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Personal Accounts Title

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Personal accounts can come to us directly from the subject or secondhand, collected by intermediaries. How the account reaches us will shape it in the process. If an individual writes his or her own story, the incidents in and nature of that life are preselected by the writer in response to his or her particular agendas, drives, and motivations. Certain factors will enhance or limit the narrator’s capacity to convey information: is the narrator barely literate (at one extreme) or influenced by a desire to imitate a certain style (at the other extreme)?

 

Does the narrator enjoy the luxury of unlimited time and funding to contemplate a philosophy of life? For example, Bill Clinton’s memoirs have been funded generously by a publisher’s advance. Or is the narrator hiding notes written under duress, as with Wole Soyinka’s prison diaries, published as The Man Died: Prison Notes of Wole Soyinka? Soyinka was imprisoned by the Nigerian government for his activism in the Civil War of the 1960s. A consummate author and intellectual, he felt compelled to write during 18 months of solitary confinement. Lacking writing materials, he managed to scribble fragments of plays, poems, and


Wole Soyinka

political commentary in the blank spaces between the line of books smuggled into his cell. While compiling these for publication years later, he indicated the continued need for secrecy about who helped get the books to him, and even their titles, fearing for the safety of those who aided him. His prison writings gave him focus and purpose, and kept at bay the “daily humiliation of fear.”3

 

If an intermediary records the account, he or she often influences the narrator by intervening or asking questions. The intermediary shapes the discussion, even unintentionally, simply by being present. There are many perspectives on a life that one would write down in private, but would not necessarily share with someone else.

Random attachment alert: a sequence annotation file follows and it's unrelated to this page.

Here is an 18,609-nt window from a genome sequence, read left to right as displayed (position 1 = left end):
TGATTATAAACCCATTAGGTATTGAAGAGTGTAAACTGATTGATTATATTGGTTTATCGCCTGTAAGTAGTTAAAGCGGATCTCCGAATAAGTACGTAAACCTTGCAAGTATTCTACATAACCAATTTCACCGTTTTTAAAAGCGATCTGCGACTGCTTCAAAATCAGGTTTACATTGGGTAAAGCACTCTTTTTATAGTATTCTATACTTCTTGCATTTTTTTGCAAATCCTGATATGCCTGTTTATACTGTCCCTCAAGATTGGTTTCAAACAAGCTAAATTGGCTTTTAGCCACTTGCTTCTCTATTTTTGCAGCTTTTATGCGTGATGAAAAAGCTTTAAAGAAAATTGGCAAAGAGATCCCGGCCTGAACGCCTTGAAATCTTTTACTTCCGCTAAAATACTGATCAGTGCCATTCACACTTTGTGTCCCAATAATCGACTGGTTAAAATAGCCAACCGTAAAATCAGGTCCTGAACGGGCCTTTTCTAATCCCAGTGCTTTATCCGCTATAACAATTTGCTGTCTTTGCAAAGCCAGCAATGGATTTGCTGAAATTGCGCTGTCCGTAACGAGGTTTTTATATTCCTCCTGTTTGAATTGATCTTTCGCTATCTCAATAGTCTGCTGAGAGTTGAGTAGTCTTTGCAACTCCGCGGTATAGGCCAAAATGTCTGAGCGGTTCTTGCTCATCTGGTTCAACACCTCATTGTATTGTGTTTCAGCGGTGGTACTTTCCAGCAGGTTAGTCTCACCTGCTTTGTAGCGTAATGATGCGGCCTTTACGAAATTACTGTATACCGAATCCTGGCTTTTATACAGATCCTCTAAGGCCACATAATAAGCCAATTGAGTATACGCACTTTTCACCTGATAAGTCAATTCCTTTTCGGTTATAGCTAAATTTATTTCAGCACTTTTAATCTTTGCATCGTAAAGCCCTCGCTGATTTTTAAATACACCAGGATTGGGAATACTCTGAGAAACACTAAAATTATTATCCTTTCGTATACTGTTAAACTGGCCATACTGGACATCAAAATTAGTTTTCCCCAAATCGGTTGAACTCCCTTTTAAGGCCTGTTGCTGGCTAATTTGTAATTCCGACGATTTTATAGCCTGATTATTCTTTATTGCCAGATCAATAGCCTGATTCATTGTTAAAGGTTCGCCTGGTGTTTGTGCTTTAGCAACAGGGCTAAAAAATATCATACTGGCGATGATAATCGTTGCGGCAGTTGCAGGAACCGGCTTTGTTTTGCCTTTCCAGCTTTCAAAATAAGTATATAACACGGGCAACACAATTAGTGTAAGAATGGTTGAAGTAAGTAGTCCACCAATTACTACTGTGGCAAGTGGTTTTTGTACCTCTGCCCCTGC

For an oral history, the transcription of an interview can change its nature. A summation of the account would render a very different portrait than a verbatim transcript, complete with hesitations and false starts that can convey important perspectives on issues that may be difficult for the subject to discuss. These reflect how people actually speak, while a summation expresses only what the collector felt was important. In addition, language and colloquial phrases are important in conveying the subject’s attitude toward issues or comfort level with various topics.

 

The Sample Analyses offer perspectives on personal accounts; one is written by the subject and the other results from oral interviews interpreted by a scholar. In each case, think carefully about the source. Was the author trying to argue a case on her own behalf? Was the subject a close friend of the interviewer? Is each person fluent in the language used? Was the interview summarized or are the subject’s words clearly stated? The last point is an important one, because a summary becomes an historical analysis rather than existing as a primary source.

 

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3 Wole Soyinka, The Man Died: Prison Notes of Wole Soyinka (New York: Harper and Row, 1972), p. 16

 

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